Of the four optical fibers assigned for individual observations, one is dedicated for the image data from the deep sea camera in the Deep Sea Observatory and the other optical fibers are used to transmit data from three ocean-bottom seismometers, two tsunami (water pressure gauge) sensors and one set of Deep Sea Observatory (total 6 units) to the terminal station. This system transmits by applying optical wavelengthdivision multiplexing and optical bidirectional transmission methods.

2.2 Application of Optical Wavelength-division Multiplexed Transmission

By applying wavelength-division multiplexing technology, the data from six units is transmitted to the land station via three optical fibers. To be precise optical fiber 2) is used to transmit the data of two pieces of submarine observation equipment by two-wavelength multiplexing of the “Seismometer 3” data and “Tsunami gauge 2” data at Seismometer 3. Meanwhile, optical fiber 3) is used to transmit the data of three pieces of equipment to the land station by multiplexing the “Deep Sea Observatory” data and “Seismometer 1” data at Seismometer 1, and then multiplexing the “Tsunami sensor 1” data with the multiplexed data (total three wavelengths) at the Tsunami sensor 1. Furthermore, to compensate for data transmission losses, optical direct amplification (Optical Amp) at two locations within the transmission path (repeaters inside the branching MUX units) is applying.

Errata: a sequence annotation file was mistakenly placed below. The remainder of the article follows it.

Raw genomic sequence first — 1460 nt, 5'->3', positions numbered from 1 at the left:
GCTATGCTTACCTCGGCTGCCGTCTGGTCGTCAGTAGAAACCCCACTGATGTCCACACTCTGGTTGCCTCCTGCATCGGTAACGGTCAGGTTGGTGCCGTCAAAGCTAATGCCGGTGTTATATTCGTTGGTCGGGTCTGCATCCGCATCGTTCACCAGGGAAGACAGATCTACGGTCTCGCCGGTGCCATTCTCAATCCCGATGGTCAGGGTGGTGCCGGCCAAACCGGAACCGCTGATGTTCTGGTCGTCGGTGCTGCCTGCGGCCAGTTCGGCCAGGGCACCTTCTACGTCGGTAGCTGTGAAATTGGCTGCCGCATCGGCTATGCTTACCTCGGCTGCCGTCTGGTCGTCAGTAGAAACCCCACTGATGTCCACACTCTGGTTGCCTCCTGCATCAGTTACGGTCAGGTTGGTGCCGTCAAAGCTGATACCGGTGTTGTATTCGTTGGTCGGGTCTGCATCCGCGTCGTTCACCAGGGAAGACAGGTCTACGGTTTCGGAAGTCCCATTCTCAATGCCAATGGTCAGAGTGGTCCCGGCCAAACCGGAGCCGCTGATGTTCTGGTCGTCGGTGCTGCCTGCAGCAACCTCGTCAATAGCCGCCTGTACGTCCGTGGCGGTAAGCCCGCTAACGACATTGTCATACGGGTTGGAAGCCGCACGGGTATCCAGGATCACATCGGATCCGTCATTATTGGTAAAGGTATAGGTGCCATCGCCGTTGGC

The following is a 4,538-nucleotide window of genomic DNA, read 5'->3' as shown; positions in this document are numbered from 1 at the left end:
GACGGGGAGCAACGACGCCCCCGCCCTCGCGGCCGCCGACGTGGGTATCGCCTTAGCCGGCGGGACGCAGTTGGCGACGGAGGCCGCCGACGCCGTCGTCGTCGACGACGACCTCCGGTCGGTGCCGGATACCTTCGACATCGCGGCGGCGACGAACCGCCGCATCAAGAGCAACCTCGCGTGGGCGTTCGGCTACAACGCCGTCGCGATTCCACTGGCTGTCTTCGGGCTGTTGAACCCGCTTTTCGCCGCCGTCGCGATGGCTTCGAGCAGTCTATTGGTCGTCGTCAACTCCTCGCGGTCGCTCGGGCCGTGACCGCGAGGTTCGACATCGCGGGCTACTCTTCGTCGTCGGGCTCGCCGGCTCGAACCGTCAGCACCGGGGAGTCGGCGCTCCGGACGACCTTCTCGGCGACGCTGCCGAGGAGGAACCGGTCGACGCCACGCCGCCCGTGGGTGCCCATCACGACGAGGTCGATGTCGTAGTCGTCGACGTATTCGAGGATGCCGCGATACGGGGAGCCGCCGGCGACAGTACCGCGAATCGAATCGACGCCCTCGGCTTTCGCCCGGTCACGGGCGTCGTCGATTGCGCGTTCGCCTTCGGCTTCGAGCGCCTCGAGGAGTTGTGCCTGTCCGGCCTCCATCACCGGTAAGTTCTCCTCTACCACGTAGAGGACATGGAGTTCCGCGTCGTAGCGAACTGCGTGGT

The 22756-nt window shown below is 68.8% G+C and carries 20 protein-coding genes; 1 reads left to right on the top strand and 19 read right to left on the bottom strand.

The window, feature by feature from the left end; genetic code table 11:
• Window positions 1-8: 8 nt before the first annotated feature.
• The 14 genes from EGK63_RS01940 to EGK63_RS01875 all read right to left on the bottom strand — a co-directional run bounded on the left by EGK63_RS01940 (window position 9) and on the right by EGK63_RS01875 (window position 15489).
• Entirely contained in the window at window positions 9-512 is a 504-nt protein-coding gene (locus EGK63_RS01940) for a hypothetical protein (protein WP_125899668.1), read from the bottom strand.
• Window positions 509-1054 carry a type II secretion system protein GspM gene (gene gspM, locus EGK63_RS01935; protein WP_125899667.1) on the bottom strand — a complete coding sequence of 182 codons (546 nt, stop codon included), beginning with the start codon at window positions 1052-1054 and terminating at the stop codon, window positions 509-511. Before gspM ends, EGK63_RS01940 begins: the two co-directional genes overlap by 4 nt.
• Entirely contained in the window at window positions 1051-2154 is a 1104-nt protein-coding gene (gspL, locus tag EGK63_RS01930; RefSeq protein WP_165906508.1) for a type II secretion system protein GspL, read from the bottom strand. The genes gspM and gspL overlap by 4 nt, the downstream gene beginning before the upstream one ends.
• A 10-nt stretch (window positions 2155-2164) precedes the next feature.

2.3 Application of Optical Bidirectional Transmission

Initially, the branching MUX units are installed on the surface of the seabed without connecting any observation sensors. The units are equipped with analog and serial signal multiplexing functions so that equipment such as ocean-bottom seismometers and other maritime observation sensors can be connected for the real-time acquisition of observation data. One of their features to be noted is that they apply the optical bidirectional transmission technology. When transmitting the observed data of various sensors including ocean-bottom seismometers, it is required to send sensor control signals to the sensors from the terminal station. However, there is only one optical fiber assigned to the branching MUX units. Therefore, the optical bidirectional transmission method is adopted by splitting the optical fiber transmission paths using photocouplers, so that the control signals from the terminal equipment to the sensors and the observation data from the sensors to the terminal equipment may each be transmitted via a single optical fiber.